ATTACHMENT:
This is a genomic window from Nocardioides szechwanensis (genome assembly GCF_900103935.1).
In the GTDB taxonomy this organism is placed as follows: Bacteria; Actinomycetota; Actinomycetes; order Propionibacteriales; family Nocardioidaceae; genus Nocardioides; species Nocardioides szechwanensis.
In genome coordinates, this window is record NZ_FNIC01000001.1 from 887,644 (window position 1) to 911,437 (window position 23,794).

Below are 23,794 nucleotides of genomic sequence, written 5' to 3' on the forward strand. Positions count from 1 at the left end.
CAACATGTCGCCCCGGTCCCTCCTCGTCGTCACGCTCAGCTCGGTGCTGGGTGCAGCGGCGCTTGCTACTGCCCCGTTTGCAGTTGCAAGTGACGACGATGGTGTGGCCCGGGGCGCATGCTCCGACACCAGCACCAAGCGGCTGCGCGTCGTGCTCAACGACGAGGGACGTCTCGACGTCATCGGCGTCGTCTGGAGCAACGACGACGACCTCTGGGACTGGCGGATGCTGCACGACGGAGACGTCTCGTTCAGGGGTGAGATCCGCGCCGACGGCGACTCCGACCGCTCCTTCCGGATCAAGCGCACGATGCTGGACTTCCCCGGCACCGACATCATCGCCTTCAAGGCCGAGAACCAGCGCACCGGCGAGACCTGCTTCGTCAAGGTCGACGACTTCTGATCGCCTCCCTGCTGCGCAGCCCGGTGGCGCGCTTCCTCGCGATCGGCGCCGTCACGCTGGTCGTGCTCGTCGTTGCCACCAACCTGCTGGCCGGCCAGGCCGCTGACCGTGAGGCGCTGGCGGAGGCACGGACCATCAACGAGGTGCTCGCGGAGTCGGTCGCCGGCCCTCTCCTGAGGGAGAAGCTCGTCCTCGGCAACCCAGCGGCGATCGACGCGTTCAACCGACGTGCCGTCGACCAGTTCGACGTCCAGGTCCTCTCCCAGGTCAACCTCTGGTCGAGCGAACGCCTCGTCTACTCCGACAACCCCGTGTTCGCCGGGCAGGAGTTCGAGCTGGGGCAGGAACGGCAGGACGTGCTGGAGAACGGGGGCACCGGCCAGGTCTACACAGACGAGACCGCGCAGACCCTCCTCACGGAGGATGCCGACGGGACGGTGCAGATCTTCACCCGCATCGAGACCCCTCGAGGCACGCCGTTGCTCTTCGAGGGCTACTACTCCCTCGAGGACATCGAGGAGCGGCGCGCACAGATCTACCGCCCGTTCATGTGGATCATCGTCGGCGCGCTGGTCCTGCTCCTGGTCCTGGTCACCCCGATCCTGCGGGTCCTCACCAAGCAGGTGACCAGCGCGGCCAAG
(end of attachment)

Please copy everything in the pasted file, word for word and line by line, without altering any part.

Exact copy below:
This is a genomic window from Nocardioides szechwanensis (genome assembly GCF_900103935.1).
In the GTDB taxonomy this organism is placed as follows: Bacteria; Actinomycetota; Actinomycetes; order Propionibacteriales; family Nocardioidaceae; genus Nocardioides; species Nocardioides szechwanensis.
In genome coordinates, this window is record NZ_FNIC01000001.1 from 887,644 (window position 1) to 911,437 (window position 23,794).

Below are 23,794 nucleotides of genomic sequence, written 5' to 3' on the forward strand. Positions count from 1 at the left end.
CAACATGTCGCCCCGGTCCCTCCTCGTCGTCACGCTCAGCTCGGTGCTGGGTGCAGCGGCGCTTGCTACTGCCCCGTTTGCAGTTGCAAGTGACGACGATGGTGTGGCCCGGGGCGCATGCTCCGACACCAGCACCAAGCGGCTGCGCGTCGTGCTCAACGACGAGGGACGTCTCGACGTCATCGGCGTCGTCTGGAGCAACGACGACGACCTCTGGGACTGGCGGATGCTGCACGACGGAGACGTCTCGTTCAGGGGTGAGATCCGCGCCGACGGCGACTCCGACCGCTCCTTCCGGATCAAGCGCACGATGCTGGACTTCCCCGGCACCGACATCATCGCCTTCAAGGCCGAGAACCAGCGCACCGGCGAGACCTGCTTCGTCAAGGTCGACGACTTCTGATCGCCTCCCTGCTGCGCAGCCCGGTGGCGCGCTTCCTCGCGATCGGCGCCGTCACGCTGGTCGTGCTCGTCGTTGCCACCAACCTGCTGGCCGGCCAGGCCGCTGACCGTGAGGCGCTGGCGGAGGCACGGACCATCAACGAGGTGCTCGCGGAGTCGGTCGCCGGCCCTCTCCTGAGGGAGAAGCTCGTCCTCGGCAACCCAGCGGCGATCGACGCGTTCAACCGACGTGCCGTCGACCAGTTCGACGTCCAGGTCCTCTCCCAGGTCAACCTCTGGTCGAGCGAACGCCTCGTCTACTCCGACAACCCCGTGTTCGCCGGGCAGGAGTTCGAGCTGGGGCAGGAACGGCAGGACGTGCTGGAGAACGGGGGCACCGGCCAGGTCTACACAGACGAGACCGCGCAGACCCTCCTCACGGAGGATGCCGACGGGACGGTGCAGATCTTCACCCGCATCGAGACCCCTCGAGGCACGCCGTTGCTCTTCGAGGGCTACTACTCCCTCGAGGACATCGAGGAGCGGCGCGCACAGATCTACCGCCCGTTCATGTGGATCATCGTCGGCGCGCTGGTCCTGCTCCTGGTCCTGGTCACCCCGATCCTGCGGGTCCTCACCAAGCAGGTGACCAGCGCGGCCAAG